Should international students live on in Germany after their studies?

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Perhaps you’re an international student who has just completed your studies and are weighing your options, or you’re someone who is on the verge of doing so. Whatever stage you might be in, deciding what to do next can be challenging. Especially if you don’t know what exactly to do and if you’re up to the process.

A part of you might know what you already want, but another part might be wondering if you’re doing what’s best for you. For instance, you might be considering returning to your home country to find employment or staying back in Germany to find work and live. 

Before you make the decision, here are some factors to consider.

  1. It’s very possible

Yes, that’s right. Before deciding if you ‘should’ continue to live in Germany after your studies, it needs to be settled with finality in your heart that you actually ‘can’. This is because there’s a German law supporting this. 

If you do go back to your home county for a short while and decide to come back and stay in Germany, you can always apply for a German Job seeker visa.

After graduation, an international student not from the EU or EEA countries can apply for an extension of their resident permit for 18 months to enable them to seek job opportunities. So yes, you can stay back if you choose to.

  1. Employment opportunities

Employment opportunities abound in Germany. Despite the effect of the pandemic that has made unemployment rates soar across the world and even in European countries, Germany’s job market continues to thrive.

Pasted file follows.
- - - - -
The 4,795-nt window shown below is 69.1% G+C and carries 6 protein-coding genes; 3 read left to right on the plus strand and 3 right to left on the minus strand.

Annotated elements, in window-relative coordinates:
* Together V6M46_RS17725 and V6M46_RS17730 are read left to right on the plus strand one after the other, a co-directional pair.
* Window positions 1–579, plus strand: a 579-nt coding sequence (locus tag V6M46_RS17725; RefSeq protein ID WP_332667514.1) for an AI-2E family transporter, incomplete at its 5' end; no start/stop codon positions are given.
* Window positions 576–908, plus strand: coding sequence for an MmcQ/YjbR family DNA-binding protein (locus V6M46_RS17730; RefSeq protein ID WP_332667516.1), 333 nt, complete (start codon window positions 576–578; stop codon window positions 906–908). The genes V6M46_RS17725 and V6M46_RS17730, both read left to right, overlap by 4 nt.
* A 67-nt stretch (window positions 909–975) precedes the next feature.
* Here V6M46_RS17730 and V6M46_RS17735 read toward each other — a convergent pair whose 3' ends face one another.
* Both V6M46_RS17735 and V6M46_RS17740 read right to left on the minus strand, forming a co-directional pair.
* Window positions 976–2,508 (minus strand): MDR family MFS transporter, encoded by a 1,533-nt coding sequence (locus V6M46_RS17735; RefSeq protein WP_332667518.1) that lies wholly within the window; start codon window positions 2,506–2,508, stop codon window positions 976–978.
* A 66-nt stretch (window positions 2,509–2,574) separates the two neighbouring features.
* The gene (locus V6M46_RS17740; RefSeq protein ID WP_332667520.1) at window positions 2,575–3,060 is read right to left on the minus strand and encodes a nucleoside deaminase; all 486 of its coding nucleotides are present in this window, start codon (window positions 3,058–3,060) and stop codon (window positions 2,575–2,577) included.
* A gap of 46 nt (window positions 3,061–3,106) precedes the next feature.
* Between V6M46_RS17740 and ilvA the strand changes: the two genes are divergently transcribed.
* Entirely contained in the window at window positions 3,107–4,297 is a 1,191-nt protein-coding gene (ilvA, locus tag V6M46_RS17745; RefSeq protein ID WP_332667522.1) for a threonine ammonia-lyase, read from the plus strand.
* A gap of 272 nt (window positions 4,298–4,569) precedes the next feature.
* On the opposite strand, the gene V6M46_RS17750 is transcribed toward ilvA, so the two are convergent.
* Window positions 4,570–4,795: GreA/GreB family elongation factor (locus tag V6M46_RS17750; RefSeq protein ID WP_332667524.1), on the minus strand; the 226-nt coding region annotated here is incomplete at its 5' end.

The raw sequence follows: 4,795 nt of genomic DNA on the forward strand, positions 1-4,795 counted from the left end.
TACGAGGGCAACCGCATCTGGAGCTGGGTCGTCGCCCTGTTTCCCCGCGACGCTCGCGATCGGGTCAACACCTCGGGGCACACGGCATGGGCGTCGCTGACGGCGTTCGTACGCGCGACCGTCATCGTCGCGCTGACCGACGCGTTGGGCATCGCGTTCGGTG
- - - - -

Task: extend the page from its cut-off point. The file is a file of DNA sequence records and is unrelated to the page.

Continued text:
In some areas, there are more shortages than others, and so the chances of being employed are higher. There are both English Speaking jobs (especially if you’re in the tech area or the STEM (Science, Technology, Engineering, Mathematics) area. 

As someone who has a German education, you have an edge because German qualifications are of a high standard and recognized globally. So if you do decide to stay back, you can be sure of getting employment in time.

In fact, a recent study showed that 69.2 percent of international students said they would prefer to stay back in Germany after completing their studies to find a job, while only 16.5 percent opted to go back immediately after their degrees were completed. This is particularly useful for international students in countries with high unemployment rates or unfavourable working conditions.

If you want to increase your chances of landing a job faster, you can take time to perfect your German. Learning the German language cannot be overemphasized if you desire to settle in Germany. Knowing the language is even part of the requirement for obtaining a settlement permit. Although, a person must have lived up to five years or more to qualify for a settlement permit. 

You can also increase your employment chances by ensuring that your course of study is as employable as possible. If you’re already in the middle of your study, you can learn an additional vocational skill that’s in high demand. Also, make sure you check regularly at your university for local job fairs. Some of the best employment opportunities can be gotten from job fairs.